The FBCG report (above) sets out data that paint a poor picture: in 2019, less than one third of large family businesses in the GCC had effective policies and practices in place to govern the family business, and in 2015, only 57 percent of surveyed entities in the Middle East used shareholders’ agreements, and around a third used other forms of conflict resolution mechanism, entry-and-exit provisions and/or family councils.
As a result, arbitration institutions could consider wider powers to join or consolidate disputes, even if not on foot or outside the scope of the arbitration agreement, if the other disputes are closely connected to the anchor arbitration.
Compile, curate and publish a roster of appropriate arbitrators
An arbitrator in an FBD may have a greater jurisdiction than a court to consider matters in dispute so that a fair decision can be reached across the business and not just on one issue in isolation. Families may also wish to consider agreeing an arbitrator in advance or at least a mechanism for appointing a suitable candidate. Commercial arbitrators are often well-identified in industry guides and peer publications, but experienced private client arbitrators may not be so easy to find from public sources. Many family business arbitrators are appointed through informal connections, such as recommendations from friends.
Some arbitral institutions may be able to recommend an arbitrator on their roster who has particular knowledge and experience of family arbitrations, where family and personal relationships are mixed up with more conventional legal issues and may need to be addressed at the same time and with sensitivity. However, at present, as the FBCG report above notes, the main arbitral institutions do not publish lists of arbitrators with specific family business experience. In the UAE, Dubai Law No.9 of 2020 on Family Ownership has prompted the formation of a special judicial committee formed, in the words of one commentator, out of “professionals with the relevant legal, financial, and—most importantly—family business expertise. The ultimate objective is to provide family firms with the confidentiality, speed and expertise they need to settle their disputes if they arise”. This committee could provide a list of potential arbitrators, meaning that families and their advisors can more easily find an appropriate arbitrator, either before or after a dispute crystallises.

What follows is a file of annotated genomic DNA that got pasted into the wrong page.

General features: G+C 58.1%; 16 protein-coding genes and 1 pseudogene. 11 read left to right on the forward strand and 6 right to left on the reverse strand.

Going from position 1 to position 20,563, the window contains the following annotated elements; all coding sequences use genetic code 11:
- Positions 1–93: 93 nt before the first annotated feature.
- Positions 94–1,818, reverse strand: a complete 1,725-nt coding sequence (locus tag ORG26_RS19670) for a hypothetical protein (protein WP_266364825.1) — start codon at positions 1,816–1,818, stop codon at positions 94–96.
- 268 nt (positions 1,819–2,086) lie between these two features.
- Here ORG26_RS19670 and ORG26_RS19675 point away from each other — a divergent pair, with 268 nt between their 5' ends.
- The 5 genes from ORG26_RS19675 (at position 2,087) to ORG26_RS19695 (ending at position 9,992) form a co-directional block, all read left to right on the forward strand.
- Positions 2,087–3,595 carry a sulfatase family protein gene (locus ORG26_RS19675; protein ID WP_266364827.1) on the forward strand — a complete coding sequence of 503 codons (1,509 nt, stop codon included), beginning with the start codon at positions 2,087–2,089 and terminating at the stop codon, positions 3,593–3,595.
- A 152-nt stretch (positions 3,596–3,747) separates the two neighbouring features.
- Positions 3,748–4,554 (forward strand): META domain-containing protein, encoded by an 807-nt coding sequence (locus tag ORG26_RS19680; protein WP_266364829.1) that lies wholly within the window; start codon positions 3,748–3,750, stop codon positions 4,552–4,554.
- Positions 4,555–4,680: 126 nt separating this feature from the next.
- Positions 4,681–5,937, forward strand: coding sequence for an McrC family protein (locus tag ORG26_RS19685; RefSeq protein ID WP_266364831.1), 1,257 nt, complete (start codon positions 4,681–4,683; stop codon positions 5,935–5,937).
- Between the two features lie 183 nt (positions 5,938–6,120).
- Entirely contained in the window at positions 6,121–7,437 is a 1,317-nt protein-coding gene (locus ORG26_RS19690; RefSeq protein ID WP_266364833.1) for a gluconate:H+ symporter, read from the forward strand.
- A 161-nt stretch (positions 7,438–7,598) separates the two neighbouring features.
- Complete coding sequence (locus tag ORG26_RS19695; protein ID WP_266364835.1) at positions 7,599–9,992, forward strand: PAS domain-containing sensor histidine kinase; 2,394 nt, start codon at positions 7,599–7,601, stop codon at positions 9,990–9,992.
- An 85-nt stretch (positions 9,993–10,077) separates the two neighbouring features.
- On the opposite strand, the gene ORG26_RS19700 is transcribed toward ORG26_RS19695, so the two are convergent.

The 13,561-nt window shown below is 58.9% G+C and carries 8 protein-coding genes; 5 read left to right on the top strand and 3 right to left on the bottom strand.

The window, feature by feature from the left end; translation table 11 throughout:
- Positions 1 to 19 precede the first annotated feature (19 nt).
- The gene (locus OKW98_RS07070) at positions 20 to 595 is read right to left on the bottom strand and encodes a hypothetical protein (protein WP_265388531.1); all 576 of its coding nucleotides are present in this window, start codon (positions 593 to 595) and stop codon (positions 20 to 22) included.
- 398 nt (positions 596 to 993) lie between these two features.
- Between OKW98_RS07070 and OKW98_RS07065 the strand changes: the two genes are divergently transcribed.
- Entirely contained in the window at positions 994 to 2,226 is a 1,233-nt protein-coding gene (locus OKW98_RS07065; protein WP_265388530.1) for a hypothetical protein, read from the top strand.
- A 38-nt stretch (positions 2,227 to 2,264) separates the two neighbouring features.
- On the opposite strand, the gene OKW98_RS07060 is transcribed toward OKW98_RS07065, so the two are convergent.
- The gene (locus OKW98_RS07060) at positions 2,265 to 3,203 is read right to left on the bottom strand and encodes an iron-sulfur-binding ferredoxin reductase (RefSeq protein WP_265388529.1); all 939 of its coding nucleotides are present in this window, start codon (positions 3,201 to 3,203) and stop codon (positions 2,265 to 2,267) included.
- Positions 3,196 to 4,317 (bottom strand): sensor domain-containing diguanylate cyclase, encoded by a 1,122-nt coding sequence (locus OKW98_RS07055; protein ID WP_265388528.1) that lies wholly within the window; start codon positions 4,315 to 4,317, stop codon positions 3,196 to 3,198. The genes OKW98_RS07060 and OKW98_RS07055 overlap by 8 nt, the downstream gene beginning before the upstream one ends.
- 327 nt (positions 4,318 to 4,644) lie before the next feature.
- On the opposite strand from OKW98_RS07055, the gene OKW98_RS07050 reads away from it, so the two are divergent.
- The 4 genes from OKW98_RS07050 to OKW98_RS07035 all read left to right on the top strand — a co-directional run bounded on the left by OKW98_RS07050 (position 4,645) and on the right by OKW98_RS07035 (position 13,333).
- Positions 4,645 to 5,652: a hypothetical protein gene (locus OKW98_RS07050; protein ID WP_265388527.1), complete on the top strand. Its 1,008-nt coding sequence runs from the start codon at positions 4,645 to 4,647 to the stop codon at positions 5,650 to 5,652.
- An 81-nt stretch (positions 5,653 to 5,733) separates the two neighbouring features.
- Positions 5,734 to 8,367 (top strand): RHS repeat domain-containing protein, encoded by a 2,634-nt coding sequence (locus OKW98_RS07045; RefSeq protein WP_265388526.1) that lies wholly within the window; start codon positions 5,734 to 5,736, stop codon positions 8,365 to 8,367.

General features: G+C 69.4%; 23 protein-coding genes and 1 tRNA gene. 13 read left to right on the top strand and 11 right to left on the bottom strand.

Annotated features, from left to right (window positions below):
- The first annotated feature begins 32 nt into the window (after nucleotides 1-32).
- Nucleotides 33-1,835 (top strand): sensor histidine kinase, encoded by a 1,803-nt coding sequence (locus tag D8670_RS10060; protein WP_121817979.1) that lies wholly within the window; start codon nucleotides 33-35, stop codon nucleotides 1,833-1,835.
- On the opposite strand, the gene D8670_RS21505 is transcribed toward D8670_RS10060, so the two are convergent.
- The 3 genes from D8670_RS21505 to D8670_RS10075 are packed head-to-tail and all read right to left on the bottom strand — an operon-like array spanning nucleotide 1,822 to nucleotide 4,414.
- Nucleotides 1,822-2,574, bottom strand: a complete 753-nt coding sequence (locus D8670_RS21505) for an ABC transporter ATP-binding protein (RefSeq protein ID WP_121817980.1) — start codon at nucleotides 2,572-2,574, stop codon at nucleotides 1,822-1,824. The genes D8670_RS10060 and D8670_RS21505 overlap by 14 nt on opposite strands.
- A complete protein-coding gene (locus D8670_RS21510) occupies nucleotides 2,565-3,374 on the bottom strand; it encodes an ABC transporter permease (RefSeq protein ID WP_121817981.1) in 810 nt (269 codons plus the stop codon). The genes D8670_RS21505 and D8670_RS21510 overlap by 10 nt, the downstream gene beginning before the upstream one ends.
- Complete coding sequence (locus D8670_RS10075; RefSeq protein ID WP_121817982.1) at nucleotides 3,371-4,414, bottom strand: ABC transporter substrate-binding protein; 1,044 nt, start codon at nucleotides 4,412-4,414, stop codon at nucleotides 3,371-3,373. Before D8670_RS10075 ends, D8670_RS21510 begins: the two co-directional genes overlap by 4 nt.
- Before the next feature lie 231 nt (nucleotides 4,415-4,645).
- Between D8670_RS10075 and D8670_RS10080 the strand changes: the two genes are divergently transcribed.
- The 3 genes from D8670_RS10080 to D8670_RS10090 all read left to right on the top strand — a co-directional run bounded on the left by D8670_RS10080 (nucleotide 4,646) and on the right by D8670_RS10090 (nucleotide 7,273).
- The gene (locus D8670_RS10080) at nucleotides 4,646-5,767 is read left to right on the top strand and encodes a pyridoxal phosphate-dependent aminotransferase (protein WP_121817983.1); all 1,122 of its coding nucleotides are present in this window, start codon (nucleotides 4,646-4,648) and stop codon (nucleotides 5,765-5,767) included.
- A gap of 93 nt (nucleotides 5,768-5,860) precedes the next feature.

Two of the advances in the new 2022 DIAC Rules were the introduction of an obligation requiring parties to disclose the existence of third-party funding arrangements, and the express confirmation that legal fees and disbursements can be recovered inter partes (Articles 22.1 and 36.1 respectively).
With many FBDs less like commercial and more like family litigation in their dynamics, it is fair to suppose that more pressure should be put on parties not to incur unnecessary costs given their reflection in the overall depletion of the family’s assets and the potential risks posed to the family’s underlying businesses.
One approach would be to have mandatory costs budgeting where the tribunal approves limits on legal costs, which cap both expenditure and recovery. Another would be to fix recoverable hourly and disbursement rates. But granting tribunals powers to limit costs would be a logical extension that all but the wealthiest of parties would surely welcome.
The ideas in this blog post may hopefully be a spur to future amendments to institutional rules and arbitration laws to make further accommodation for FBDs, given their economic importance and use of arbitration. This would be particularly welcome in the GCC where family businesses dominate and will likely do so for foreseeable future.